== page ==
• Diane Thomson

    1. Department of Environmental Studies, University of California, Santa Cruz, California 95064 USA
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    • Present address: Department of Environmental Science and Policy, University of California, One Shields Avenue, Davis, California 95616 USA. E-mail:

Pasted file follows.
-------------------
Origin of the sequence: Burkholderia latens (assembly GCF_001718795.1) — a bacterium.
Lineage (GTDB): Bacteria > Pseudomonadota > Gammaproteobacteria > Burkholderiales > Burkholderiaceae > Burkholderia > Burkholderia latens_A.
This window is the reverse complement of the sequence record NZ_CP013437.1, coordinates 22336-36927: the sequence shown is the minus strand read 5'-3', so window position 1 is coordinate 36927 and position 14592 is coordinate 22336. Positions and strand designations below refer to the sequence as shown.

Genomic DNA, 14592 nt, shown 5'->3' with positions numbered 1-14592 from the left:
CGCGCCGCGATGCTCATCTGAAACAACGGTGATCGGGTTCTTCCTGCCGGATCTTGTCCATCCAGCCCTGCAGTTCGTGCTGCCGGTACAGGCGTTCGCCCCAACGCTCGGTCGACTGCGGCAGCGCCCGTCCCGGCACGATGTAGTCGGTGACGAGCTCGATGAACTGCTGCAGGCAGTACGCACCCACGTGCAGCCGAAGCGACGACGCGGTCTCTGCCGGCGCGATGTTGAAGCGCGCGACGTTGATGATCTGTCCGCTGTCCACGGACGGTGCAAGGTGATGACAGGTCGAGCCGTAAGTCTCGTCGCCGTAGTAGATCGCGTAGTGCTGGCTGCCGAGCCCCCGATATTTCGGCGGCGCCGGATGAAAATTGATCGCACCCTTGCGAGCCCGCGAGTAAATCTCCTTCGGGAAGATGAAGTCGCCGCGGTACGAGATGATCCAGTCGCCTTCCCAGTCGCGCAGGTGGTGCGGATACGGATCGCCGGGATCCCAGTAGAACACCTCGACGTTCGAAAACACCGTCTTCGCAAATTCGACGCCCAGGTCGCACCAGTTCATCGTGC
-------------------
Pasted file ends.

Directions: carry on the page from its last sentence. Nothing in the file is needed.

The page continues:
Biological invasions represent both an increasingly important applied problem and a tool for gaining insight into the structure of ecological communities. Although competitive interactions between invasive and native species are considered among the most important mechanisms driving invasion dynamics, such interactions are in general poorly understood. The European honey bee (Apis mellifera) is a widespread and economically important invader long suspected to competitively suppress many native bee species. Yet the extent to which this introduced species alters native communities remains controversial, reflecting ongoing debate over the importance of resource competition in regulating pollinator populations. I experimentally tested the effects of competition with Apis on colony foraging behavior and reproductive success of a native eusocial bee, Bombus occidentalis Greene, in coastal California. B. occidentalis colonies located near experimentally introduced Apis hives had lower mean rates of forager return and a lower ratio of foraging trips for pollen relative to nectar. Both male and female reproductive success of B. occidentalis were also reduced with greater proximity to introduced Apis hives. Reproductive success correlated significantly with measures of colony foraging behavior, most strongly with the relative allocation of foraging effort to pollen collection. This pattern suggests that B. occidentalis colonies exposed to competition with Apis experienced increased nectar scarcity and responded by reallocating foragers from pollen to nectar collection, resulting in lowered rates of larval production. These results provide evidence that Apis competitively suppresses a native social bee known to be an important pollinator, with the potential for cascading effects on native plant communities. This work also contributes to a greater understanding of the role competitive interactions play in pollinator communities, particularly for social bees.